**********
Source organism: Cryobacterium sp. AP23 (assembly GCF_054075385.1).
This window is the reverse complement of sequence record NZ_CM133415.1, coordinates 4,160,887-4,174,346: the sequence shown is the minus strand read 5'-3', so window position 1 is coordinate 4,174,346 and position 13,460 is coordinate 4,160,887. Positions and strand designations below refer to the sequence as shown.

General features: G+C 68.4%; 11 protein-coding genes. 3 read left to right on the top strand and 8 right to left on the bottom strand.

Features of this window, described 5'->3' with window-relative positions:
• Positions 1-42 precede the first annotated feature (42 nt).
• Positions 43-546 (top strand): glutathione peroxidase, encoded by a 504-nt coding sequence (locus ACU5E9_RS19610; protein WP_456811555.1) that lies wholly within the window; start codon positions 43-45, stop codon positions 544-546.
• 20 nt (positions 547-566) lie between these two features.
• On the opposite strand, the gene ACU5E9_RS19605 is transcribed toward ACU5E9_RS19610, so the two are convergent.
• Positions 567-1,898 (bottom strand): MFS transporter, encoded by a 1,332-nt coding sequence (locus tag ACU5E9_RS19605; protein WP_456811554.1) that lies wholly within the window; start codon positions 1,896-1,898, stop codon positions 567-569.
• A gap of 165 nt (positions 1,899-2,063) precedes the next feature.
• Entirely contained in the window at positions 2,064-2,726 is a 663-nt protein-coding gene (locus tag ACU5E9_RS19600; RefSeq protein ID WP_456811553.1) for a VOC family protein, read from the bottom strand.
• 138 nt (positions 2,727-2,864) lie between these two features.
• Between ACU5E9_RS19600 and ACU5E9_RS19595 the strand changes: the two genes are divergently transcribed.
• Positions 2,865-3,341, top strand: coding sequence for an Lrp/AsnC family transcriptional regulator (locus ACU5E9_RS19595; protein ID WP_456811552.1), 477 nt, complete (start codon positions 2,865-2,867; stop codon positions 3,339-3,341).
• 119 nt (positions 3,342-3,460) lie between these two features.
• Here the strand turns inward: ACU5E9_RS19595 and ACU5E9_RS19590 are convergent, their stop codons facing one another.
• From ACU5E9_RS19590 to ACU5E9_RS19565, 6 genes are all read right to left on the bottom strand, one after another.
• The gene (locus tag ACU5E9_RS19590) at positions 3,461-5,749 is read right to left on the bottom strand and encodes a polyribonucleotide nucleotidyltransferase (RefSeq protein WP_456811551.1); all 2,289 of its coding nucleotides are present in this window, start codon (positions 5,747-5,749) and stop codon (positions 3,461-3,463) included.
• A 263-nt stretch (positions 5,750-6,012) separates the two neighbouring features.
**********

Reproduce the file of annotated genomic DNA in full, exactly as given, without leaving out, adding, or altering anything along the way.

Source organism: Cryobacterium sp. AP23 (assembly GCF_054075385.1).
This window is the reverse complement of sequence record NZ_CM133415.1, coordinates 4,160,887-4,174,346: the sequence shown is the minus strand read 5'-3', so window position 1 is coordinate 4,174,346 and position 13,460 is coordinate 4,160,887. Positions and strand designations below refer to the sequence as shown.

General features: G+C 68.4%; 11 protein-coding genes. 3 read left to right on the top strand and 8 right to left on the bottom strand.

Features of this window, described 5'->3' with window-relative positions:
• Positions 1-42 precede the first annotated feature (42 nt).
• Positions 43-546 (top strand): glutathione peroxidase, encoded by a 504-nt coding sequence (locus ACU5E9_RS19610; protein WP_456811555.1) that lies wholly within the window; start codon positions 43-45, stop codon positions 544-546.
• 20 nt (positions 547-566) lie between these two features.
• On the opposite strand, the gene ACU5E9_RS19605 is transcribed toward ACU5E9_RS19610, so the two are convergent.
• Positions 567-1,898 (bottom strand): MFS transporter, encoded by a 1,332-nt coding sequence (locus tag ACU5E9_RS19605; protein WP_456811554.1) that lies wholly within the window; start codon positions 1,896-1,898, stop codon positions 567-569.
• A gap of 165 nt (positions 1,899-2,063) precedes the next feature.
• Entirely contained in the window at positions 2,064-2,726 is a 663-nt protein-coding gene (locus tag ACU5E9_RS19600; RefSeq protein ID WP_456811553.1) for a VOC family protein, read from the bottom strand.
• 138 nt (positions 2,727-2,864) lie between these two features.
• Between ACU5E9_RS19600 and ACU5E9_RS19595 the strand changes: the two genes are divergently transcribed.
• Positions 2,865-3,341, top strand: coding sequence for an Lrp/AsnC family transcriptional regulator (locus ACU5E9_RS19595; protein ID WP_456811552.1), 477 nt, complete (start codon positions 2,865-2,867; stop codon positions 3,339-3,341).
• 119 nt (positions 3,342-3,460) lie between these two features.
• Here the strand turns inward: ACU5E9_RS19595 and ACU5E9_RS19590 are convergent, their stop codons facing one another.
• From ACU5E9_RS19590 to ACU5E9_RS19565, 6 genes are all read right to left on the bottom strand, one after another.
• The gene (locus tag ACU5E9_RS19590) at positions 3,461-5,749 is read right to left on the bottom strand and encodes a polyribonucleotide nucleotidyltransferase (RefSeq protein WP_456811551.1); all 2,289 of its coding nucleotides are present in this window, start codon (positions 5,747-5,749) and stop codon (positions 3,461-3,463) included.
• A 263-nt stretch (positions 5,750-6,012) separates the two neighbouring features.